Students of the Watergate era (or those old enough to have lived through it) will recall the "dirty tricks" played by Richard Nixon's henchmen, most notably Donald Segretti. Segretti, who was hired by Nixon's deputy assistant, Dwight Chapin, was tasked with smearing Democrats, including senator and 1972 presidential candidate, Edmund Muskie of Maine. Among several "tricks," Segretti composed a fake letter on Muskie's letterhead falsely alleging that Sen. Henry "Scoop" Jackson (D-WA) had fathered a child with a 17-year-old girl.
In 1974, Segretti pleaded guilty to three misdemeanor counts of distributing illegal, even forged, campaign literature and served four months of a six-month prison sentence.
I mention this sordid history because some Democrats are playing similar "dirty tricks" on Donald Trump.
Videographer James O'Keefe and his Project Veritas and National Review columnist Stanley Kurtz have exposed Democratic dirty tricks in this presidential campaign.
O'Keefe's videos purport to show Democratic activists, allegedly hired by the party, describing tactics they use to deceive the public. The most notable comes in a clip in which Scott Foval, national director at Americans United for Change, tells of hiring people to demonstrate and even start fights at Donald Trump rallies. The objective was to encourage the media to treat the disturbances as spontaneous responses to Trump's rally rhetoric, which some lefties called "hate speech." Predictably, the media, especially CNN, which gave the disturbances nonstop and repetitive coverage, bought this narrative and willingly spread it without investigating the background of the disruptors. That's probably because the resultant free-for-alls fit the left-leaning media's narrative about Trump.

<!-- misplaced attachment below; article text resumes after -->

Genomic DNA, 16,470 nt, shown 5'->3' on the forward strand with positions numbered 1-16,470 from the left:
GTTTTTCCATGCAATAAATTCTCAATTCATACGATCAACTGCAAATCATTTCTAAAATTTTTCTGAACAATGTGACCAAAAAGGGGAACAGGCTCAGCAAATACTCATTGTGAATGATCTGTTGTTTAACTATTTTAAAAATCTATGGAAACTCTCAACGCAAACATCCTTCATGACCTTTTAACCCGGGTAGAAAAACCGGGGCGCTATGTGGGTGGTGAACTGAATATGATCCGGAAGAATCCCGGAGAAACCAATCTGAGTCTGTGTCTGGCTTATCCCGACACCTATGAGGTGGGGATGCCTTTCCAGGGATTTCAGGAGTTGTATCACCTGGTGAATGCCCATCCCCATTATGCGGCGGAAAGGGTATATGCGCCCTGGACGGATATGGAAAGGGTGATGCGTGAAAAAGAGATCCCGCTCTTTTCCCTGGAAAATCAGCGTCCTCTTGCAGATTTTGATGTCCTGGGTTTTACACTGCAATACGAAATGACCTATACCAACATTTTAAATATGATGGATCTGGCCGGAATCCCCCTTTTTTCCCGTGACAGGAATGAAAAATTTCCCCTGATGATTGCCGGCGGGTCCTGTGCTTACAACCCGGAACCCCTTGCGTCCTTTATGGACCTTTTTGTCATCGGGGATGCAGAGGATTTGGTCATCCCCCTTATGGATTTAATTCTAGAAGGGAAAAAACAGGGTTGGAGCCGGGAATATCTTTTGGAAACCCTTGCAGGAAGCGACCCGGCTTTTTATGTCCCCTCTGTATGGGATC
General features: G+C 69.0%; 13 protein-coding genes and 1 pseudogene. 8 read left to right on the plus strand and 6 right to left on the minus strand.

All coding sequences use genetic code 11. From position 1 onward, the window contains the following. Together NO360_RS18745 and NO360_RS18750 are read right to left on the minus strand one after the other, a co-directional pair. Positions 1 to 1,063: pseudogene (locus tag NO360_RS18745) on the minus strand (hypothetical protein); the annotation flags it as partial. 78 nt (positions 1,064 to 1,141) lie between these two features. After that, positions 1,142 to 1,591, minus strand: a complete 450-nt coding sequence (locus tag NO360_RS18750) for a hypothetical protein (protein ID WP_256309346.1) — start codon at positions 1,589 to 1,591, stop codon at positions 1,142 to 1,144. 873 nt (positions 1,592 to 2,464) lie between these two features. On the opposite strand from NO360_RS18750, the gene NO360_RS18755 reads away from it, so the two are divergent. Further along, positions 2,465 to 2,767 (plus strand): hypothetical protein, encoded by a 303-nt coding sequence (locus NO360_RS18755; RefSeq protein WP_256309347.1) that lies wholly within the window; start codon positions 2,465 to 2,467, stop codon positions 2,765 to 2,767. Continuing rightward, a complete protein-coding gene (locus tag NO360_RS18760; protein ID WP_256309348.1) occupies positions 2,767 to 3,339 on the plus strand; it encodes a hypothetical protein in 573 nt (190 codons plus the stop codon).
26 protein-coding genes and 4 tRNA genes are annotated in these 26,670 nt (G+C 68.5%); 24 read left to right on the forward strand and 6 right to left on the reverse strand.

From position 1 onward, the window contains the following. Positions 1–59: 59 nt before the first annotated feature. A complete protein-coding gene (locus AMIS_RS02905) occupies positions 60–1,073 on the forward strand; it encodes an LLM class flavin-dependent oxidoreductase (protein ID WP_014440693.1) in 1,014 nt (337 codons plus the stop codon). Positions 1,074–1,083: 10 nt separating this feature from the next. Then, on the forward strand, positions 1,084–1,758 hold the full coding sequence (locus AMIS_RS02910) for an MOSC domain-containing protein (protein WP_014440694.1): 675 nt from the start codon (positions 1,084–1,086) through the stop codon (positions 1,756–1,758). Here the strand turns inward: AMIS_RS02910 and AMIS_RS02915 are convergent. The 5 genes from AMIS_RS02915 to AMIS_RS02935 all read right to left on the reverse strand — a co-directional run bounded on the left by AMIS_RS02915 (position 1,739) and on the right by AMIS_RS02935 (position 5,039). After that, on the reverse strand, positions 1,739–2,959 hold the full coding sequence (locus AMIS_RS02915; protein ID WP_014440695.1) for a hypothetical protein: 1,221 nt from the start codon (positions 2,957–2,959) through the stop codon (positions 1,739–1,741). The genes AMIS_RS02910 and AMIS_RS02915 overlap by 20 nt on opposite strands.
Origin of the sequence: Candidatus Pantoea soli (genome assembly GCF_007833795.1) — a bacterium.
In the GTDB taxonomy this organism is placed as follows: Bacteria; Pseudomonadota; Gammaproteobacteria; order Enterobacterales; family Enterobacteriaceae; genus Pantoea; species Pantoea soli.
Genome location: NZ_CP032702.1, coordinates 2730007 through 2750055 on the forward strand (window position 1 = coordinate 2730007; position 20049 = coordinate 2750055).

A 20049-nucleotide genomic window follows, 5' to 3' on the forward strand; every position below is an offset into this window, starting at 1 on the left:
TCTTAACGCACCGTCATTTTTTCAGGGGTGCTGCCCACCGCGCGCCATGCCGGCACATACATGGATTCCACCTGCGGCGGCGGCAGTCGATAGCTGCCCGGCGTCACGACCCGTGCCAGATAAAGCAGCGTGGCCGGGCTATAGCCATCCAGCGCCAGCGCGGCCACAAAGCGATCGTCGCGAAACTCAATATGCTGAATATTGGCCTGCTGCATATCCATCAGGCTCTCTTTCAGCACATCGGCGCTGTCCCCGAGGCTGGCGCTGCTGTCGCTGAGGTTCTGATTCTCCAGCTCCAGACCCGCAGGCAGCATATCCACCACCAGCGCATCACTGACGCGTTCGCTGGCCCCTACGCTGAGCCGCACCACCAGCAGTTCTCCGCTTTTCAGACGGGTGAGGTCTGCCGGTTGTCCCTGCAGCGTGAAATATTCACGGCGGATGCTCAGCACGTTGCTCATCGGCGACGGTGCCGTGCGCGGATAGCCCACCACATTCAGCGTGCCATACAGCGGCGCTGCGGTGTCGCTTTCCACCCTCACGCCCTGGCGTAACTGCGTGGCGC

The equally predictable response from the left was that the videos must have been edited. Democratic Party operatives and Hillary Clinton deny any knowledge of such tactics. Do you really expect them to admit it?
In an Oct. 20 column for National Review, Kurtz reminds us that these tactics are straight from the mind of the late "Rules for Radicals" author and community organizer, Saul Alinsky, a Hillary Clinton pen pal.
Another of O'Keefe's videos is of Robert Creamer, an Alinskyite from Chicago, an experienced community organizer and a man who, according to Breitbart News, visited the White House 340 times and on 42 of those occasions met with President Obama. Creamer admits to being the brains behind hiring and paying for Trump disruptors. He was also sentenced to five months in prison for bank fraud and a tax violation.
While in prison, Kurtz writes, Creamer authored a book titled "Stand Up Straight! How Progressives Can Win." In it, he instructs his fellow lefties how to handle conservatives: "In general our strategic goal with people who have become conservative activists is not to convert them -- that isn't going to happen. It is to demoralize them -- to 'deactivate' them. We need to deflate their enthusiasm, to make them lose their ardor and above all their self-confidence. ... [A] way to demoralize conservative activists is to surround them with the echo chamber of our positions and assumptions. We need to make them feel that they are not mainstream, to make them feel isolated. ... We must isolate them ideologically ... [and] use the progressive echo chamber. ... By defeating them and isolating them ideologically, we demoralize conservative activists directly. Then they begin to quarrel among themselves or blame each other for defeat in isolation, and that demoralizes them further."
Creamer is not alone. George Soros has long funded various groups who engage in similar tactics of disinformation, even violent behavior. Neither the mainstream media, nor Republicans, have sufficiently exposed these dirty tricks and their intent to swing elections toward the Democratic candidate. Federal authorities -- from the compromised FBI, to higher ups in the Justice Department -- won't do anything about it either, mostly because they back Hillary Clinton's presidential candidacy.
And somewhere Richard Nixon is shaking his head.